Authorities in Mexico believe they have finally made progress in negotiations with a religious cult whose members have been physically blocking teachers from entering into their small walled community for three days.
Government Secretary Jesus Reyna Garcia told Mexican media that progress has been made and the community leaders have agreed to end the standoff.
The talks came after members of the religious sect blocked roads into the New Jerusalem community and attacked children, parents, and teachers who tried to attend a small house that had been converted into a school. The church supporters, including women dressed in the robes and headscarves that the sect requires them to wear, started fistfights with residents who wanted their children to go to school at improvised classrooms set up after the school buildings were destroyed.
In July, members of the cult destroyed the numerous government school buildings in the town, saying the Virgin of the Rosary, whom they worship, told them school buildings were built by the devil and were to be demolished. They used sledgehammers to destroy the schools and then doused them with gasoline and set fire to the school furniture and computer equipment.
“It is a problem of fundamentalism,” said Garcia, “If I wanted I could make sure that classes begin tomorrow with constant police presence, but you cannot carry on like that for an entire school year.”
The blockade is affecting more than 200 children in the tiny community of 3,000. Before the progress made by Mexican authorities today, many local officials in the western state of Michoacán said it was time to call in a large-scale police operation.
“We need to remind these people that they are not living on an island,” said the governor of the state, Fausto Vallejo Figueroa, to reporters in Mexico.
Under the Mexican law, grade school education is compulsory. Mexico’s National Human Rights Commission and the Roman Catholic Church said that the refusal to allow classes in the town of New Jerusalem is a violation of children’s human rights. The school year officially began on Monday.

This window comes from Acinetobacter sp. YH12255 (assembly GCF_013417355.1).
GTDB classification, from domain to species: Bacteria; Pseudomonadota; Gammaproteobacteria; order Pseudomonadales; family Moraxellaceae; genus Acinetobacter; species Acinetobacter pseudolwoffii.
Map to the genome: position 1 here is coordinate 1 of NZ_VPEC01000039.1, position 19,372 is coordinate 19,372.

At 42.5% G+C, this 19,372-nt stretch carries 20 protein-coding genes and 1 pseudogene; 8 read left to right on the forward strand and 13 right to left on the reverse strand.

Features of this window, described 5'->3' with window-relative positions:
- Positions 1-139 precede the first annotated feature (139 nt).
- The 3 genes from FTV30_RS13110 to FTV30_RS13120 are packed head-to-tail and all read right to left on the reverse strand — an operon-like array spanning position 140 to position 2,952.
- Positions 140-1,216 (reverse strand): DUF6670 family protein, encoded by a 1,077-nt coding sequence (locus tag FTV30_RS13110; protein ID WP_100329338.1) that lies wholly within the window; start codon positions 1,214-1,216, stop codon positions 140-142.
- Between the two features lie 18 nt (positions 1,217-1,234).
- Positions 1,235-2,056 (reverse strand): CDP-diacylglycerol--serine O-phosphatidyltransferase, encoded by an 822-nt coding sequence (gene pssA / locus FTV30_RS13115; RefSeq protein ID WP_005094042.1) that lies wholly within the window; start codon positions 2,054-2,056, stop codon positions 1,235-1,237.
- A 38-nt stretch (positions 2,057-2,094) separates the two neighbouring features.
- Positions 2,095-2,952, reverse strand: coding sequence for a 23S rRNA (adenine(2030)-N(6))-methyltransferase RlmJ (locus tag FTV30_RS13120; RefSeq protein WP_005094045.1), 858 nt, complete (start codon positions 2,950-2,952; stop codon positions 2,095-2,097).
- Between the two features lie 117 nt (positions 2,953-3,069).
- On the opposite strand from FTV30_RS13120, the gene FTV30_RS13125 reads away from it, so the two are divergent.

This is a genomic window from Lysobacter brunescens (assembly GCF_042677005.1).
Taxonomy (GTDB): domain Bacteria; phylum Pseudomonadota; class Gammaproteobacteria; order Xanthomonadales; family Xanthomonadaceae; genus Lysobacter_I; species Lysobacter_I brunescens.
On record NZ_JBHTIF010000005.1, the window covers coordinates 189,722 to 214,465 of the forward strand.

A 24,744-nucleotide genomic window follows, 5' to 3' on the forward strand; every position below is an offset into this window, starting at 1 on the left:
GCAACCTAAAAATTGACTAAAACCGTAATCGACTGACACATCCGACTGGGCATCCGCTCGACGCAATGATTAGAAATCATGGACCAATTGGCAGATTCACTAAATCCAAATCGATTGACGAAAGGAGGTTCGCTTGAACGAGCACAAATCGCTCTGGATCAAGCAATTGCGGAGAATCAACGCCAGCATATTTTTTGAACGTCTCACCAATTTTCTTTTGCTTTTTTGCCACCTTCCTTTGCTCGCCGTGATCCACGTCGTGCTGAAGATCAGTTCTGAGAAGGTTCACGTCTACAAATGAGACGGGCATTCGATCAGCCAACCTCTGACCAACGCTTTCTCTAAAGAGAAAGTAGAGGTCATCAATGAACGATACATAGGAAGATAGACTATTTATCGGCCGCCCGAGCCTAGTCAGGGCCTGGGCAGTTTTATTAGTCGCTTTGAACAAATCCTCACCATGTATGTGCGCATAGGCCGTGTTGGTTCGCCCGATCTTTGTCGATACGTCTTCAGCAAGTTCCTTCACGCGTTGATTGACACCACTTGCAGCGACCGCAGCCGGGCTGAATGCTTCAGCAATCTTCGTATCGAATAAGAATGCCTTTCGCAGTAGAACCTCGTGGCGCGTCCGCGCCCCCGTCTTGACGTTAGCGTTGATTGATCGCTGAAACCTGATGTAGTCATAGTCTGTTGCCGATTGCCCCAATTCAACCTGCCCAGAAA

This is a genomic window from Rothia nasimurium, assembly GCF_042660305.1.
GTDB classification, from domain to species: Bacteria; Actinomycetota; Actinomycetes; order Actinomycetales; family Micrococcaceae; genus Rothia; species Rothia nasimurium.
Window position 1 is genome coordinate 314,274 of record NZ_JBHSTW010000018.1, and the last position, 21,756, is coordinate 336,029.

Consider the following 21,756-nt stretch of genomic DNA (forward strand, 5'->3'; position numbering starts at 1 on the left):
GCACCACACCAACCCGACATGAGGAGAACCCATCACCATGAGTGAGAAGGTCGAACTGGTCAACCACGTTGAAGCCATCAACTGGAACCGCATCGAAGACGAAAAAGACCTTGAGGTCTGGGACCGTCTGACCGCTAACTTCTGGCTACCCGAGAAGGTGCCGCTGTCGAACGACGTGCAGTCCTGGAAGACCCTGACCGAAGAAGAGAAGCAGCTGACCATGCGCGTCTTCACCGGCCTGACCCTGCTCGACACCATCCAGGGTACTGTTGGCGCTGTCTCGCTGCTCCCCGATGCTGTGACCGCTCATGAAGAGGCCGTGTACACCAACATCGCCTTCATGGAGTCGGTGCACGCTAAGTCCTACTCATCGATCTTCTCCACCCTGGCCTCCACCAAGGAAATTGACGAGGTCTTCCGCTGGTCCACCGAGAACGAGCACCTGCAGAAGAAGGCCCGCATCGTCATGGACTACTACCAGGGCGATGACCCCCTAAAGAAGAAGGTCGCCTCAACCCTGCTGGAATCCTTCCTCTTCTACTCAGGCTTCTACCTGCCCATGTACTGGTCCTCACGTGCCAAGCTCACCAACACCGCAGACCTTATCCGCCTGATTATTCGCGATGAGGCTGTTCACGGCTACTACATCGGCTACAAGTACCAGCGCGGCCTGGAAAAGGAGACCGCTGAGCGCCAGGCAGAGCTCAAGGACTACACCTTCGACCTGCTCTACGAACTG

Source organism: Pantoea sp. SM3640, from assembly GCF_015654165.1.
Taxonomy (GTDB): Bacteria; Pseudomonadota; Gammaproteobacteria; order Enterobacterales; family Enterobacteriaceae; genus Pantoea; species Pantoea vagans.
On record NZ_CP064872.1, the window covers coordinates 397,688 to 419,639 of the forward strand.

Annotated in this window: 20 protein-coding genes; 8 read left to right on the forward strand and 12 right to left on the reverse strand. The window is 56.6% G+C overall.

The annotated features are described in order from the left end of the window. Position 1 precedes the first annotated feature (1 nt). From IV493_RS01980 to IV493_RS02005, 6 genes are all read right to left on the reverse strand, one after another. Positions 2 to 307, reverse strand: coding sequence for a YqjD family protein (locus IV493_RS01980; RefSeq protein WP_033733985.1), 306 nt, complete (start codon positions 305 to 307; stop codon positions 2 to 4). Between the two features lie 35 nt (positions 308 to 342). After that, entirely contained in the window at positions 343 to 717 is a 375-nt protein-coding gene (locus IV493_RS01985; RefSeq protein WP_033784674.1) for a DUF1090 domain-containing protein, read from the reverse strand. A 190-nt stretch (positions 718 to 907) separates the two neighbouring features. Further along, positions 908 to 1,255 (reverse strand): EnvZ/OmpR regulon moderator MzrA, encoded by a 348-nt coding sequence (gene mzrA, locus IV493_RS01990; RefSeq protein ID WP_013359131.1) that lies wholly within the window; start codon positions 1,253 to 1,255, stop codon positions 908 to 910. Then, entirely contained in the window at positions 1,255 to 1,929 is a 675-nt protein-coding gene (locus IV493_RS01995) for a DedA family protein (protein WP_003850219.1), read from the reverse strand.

“They want to impose beliefs, not a religion . . . by taking away the right every child has to attend classes in government-provided education,” the Mexican Bishops Council said in a statement.
The council does not recognize the cult, which was formed in 1973 by a defrocked Catholic priest who objected to the ending of masses in Latin and other modernization moves. The community prohibits formal schooling, television, radio, modern music, dress and fashion.
Leaders of the cult are not opposed to education in general but insist on being able to appoint their own teachers, create their own curriculum, and mandate robes and headscarves for female students.
“What happens is that those people are using the school as a way to introduce to our community things that are banned, like fashion, immorality, vice, drugs and alcoholism,” said a New Jerusalem Cathedral spokesman known as Father Luis to CNN.
The New Jerusalem community also believes their compound will be the only place on Earth spared in an impending apocalypse.